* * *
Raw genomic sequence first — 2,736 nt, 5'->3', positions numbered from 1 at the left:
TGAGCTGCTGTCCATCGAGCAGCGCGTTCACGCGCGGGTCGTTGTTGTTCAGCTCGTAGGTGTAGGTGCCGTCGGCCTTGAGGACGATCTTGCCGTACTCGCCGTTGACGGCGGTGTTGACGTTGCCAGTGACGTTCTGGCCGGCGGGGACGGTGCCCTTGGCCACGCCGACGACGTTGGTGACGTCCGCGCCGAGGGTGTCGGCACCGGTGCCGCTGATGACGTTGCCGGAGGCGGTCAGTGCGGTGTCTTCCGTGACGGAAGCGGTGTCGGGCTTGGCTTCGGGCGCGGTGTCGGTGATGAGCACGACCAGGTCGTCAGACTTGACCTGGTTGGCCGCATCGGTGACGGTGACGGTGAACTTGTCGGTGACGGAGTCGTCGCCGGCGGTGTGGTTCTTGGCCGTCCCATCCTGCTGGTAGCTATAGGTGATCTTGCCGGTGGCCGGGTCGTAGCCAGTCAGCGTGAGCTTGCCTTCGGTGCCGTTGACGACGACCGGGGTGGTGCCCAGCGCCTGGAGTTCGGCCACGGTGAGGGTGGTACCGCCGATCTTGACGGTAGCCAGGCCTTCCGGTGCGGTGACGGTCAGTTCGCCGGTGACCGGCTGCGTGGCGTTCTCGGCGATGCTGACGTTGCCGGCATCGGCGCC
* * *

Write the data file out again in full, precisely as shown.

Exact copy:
Raw genomic sequence first — 2,736 nt, 5'->3', positions numbered from 1 at the left:
TGAGCTGCTGTCCATCGAGCAGCGCGTTCACGCGCGGGTCGTTGTTGTTCAGCTCGTAGGTGTAGGTGCCGTCGGCCTTGAGGACGATCTTGCCGTACTCGCCGTTGACGGCGGTGTTGACGTTGCCAGTGACGTTCTGGCCGGCGGGGACGGTGCCCTTGGCCACGCCGACGACGTTGGTGACGTCCGCGCCGAGGGTGTCGGCACCGGTGCCGCTGATGACGTTGCCGGAGGCGGTCAGTGCGGTGTCTTCCGTGACGGAAGCGGTGTCGGGCTTGGCTTCGGGCGCGGTGTCGGTGATGAGCACGACCAGGTCGTCAGACTTGACCTGGTTGGCCGCATCGGTGACGGTGACGGTGAACTTGTCGGTGACGGAGTCGTCGCCGGCGGTGTGGTTCTTGGCCGTCCCATCCTGCTGGTAGCTATAGGTGATCTTGCCGGTGGCCGGGTCGTAGCCAGTCAGCGTGAGCTTGCCTTCGGTGCCGTTGACGACGACCGGGGTGGTGCCCAGCGCCTGGAGTTCGGCCACGGTGAGGGTGGTACCGCCGATCTTGACGGTAGCCAGGCCTTCCGGTGCGGTGACGGTCAGTTCGCCGGTGACCGGCTGCGTGGCGTTCTCGGCGATGCTGACGTTGCCGGCATCGGCGCC